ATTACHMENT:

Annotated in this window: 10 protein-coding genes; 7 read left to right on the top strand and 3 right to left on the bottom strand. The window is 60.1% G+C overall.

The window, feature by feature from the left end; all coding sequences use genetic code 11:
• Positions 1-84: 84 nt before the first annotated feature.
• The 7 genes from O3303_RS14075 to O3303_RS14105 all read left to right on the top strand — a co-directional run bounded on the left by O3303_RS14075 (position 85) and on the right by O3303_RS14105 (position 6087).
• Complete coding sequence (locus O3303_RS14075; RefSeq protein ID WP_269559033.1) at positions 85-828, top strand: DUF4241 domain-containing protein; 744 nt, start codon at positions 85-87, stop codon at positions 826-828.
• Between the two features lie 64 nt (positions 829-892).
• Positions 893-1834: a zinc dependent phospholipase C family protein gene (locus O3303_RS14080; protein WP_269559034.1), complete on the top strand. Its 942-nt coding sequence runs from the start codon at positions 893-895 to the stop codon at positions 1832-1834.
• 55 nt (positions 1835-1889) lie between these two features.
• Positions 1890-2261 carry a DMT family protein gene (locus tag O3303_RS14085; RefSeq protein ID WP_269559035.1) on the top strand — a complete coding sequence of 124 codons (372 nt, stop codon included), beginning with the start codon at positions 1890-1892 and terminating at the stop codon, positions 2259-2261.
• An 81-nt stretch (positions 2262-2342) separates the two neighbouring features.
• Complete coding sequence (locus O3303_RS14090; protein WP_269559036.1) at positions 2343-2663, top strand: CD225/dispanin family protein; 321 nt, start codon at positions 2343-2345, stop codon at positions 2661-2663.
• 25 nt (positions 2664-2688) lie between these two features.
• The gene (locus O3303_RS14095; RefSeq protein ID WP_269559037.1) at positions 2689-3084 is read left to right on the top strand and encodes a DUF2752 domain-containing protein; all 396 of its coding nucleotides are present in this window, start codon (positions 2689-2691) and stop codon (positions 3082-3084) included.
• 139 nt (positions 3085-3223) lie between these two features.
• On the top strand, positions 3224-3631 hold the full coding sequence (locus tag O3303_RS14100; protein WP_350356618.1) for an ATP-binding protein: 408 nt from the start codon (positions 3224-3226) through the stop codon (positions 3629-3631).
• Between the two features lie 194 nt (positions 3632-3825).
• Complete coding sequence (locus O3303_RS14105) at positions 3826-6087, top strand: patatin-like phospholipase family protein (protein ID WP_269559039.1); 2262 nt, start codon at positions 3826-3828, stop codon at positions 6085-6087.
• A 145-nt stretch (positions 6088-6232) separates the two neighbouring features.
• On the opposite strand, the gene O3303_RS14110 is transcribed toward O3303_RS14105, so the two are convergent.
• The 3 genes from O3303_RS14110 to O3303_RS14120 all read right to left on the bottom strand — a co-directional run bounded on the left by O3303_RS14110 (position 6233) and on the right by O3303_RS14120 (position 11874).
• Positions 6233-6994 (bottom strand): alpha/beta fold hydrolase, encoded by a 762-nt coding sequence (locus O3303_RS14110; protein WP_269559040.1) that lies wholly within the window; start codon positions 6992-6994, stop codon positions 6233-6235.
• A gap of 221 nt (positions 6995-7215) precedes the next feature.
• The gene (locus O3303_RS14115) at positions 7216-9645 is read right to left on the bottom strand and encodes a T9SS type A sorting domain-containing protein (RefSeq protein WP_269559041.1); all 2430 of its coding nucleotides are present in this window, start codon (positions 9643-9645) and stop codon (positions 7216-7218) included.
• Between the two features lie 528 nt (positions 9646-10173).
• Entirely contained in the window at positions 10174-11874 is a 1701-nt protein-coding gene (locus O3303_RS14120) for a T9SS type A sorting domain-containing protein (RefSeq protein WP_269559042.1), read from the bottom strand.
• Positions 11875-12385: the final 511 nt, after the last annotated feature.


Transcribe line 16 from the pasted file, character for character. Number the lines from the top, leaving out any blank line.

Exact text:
• Between the two features lie 194 nt (positions 3632-3825).